Operating vs business models
Understanding the difference between operating and business models
Although operating and business models are tightly interconnected and mutually reinforcing, they embody very different concepts, so it is useful to make a distinction between them.
- Operating model: How does an organization create value?
By operating model, we mean the value (in a product or service) that an organization creates, the locations where value-adding work is done, the information systems that support operations, the supplier network and the management systems that coordinate the overall value chain.
- Business model: How does an organization capture and deliver value?
By contrast, the business model is the way an organization realizes revenues (and profit or loss for profit-oriented businesses) by capturing and delivering value to customers.
Business model examples
There are different ways in which organizations capture and deliver a part of the value created by the operating model. These include:
1. Linear value chain
A standard business model constitutes taking full responsibility for the value chain, delivering a product/service to an end-stage or intermediate customer and profiting by producing the product/service at a lower cost than the price the firm charges. Products such as consumer-packaged goods fit into this category. Durable goods such as capital equipment also fit the definition with the caveat that many organizations such as Rolls-Royce Aerospace rely on service revenues from their installed base to be profitable.
2. Making markets
A market arrangement exists when an organization helps (at least) two external parties complete a transaction and profits by taking a percentage of the complete transaction. Similarly, an organization may facilitate transactions among external parties for a fixed fee. Amazon Marketplace and eBay exemplify this type of business model.
3. Enhanced access
A third arrangement is where an organization may facilitate access by one group to another for some kind of fee (advertising revenue models would fit in this category). In addition to well-known ad-sponsored platforms such as Facebook, Google Search, YouTube and Twitter, additional examples include LinkedIn, which charges additional fees for enhanced access to users.
The lines between operating and business models are blurring
Manufacturing and supply chains have become one of the most information-rich sectors in the past 10 years. However, much of the data has been kept in isolation as back-end know-how. Operating models that are highly digitized and leverage data to connect through to the end user become integrated with their business models, allowing them to better scale up.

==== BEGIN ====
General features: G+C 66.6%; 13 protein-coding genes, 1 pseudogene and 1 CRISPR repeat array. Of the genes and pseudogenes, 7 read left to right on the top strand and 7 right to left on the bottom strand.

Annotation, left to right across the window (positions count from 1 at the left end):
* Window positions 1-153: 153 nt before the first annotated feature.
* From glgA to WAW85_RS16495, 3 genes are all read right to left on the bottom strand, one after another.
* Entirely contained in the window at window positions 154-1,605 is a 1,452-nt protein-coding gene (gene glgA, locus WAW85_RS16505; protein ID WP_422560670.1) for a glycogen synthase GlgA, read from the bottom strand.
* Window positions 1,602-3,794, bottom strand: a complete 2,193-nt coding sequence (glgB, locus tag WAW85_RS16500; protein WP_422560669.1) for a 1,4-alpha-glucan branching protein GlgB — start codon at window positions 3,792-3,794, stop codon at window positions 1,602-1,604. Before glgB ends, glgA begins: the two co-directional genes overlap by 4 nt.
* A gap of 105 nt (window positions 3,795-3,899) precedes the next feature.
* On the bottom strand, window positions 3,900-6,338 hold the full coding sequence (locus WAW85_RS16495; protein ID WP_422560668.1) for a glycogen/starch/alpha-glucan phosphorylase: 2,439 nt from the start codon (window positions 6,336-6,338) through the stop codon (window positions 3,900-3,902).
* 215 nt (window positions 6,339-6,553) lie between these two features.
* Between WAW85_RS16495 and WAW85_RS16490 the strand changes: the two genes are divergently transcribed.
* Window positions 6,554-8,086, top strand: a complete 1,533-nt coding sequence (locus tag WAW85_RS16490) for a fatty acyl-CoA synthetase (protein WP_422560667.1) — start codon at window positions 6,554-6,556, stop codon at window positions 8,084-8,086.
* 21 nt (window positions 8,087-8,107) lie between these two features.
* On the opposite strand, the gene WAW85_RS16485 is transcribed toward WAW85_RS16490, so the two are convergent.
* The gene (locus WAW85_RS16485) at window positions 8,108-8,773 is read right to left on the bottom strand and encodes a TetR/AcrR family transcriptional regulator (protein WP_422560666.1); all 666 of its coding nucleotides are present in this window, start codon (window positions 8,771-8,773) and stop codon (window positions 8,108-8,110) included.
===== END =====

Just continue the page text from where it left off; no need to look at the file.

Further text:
As an example, FastRadius, a company that is part of the Forum’s Global Lighthouse Network, is providing a complete solution, which extends through the end user marrying the demand to the execution, referred to as digital thread. At FastRadius, validated design, manufacturing and supply chain entities are available on the cloud (operating model) and can be readily accessible (business model) by physical entities through solutions such as additive manufacturing and UBS’s Worldport.
Another example comes from leveraging existing low-cost digital data and infrastructure. Firms that leverage digital platforms as part of their operating model, such as the ones provided by the manufacturing technology company Tulip, can have direct visibility of their production capability and operations, and can also monitor their products through Internet Of Things sensors once they reach the end users.
This allows firms to reinforce and fashion their business model (e.g., lifecycle-based warrantee pricing) by leveraging existing low-cost digital data and infrastructure.
The imperative for business-model innovation
Business models are likely to be disrupted during times of value-chain reconfiguration because of economic crisis or other externalities, such as COVID-19. In many industries, operating models have built up over many years and include stable relationships among value-chain partners. This allows firms to develop strong partnerships and deep sources of technical capability. During times of disruption, however, those stable relationships may collapse in the face of a loss of demand and/or supply.
Conversely, there may be large increases in demand that can also place significant stress on existing arrangements. In order to effectively respond to disruption, firms may need to rapidly reconfigure their operating models in speed of response, location of activities and identities of supply-chain participants. Traditional value-capture models where organizations take responsibility for large portions of the value chain may find themselves under attack from entrants that rely on different business models, especially market-based models which, by their very nature, are more fluid in the identity of the participants.
Hence, it is important for organizations to be clear about their current operating and business models, how they reinforce one another and what might change during times of disruption.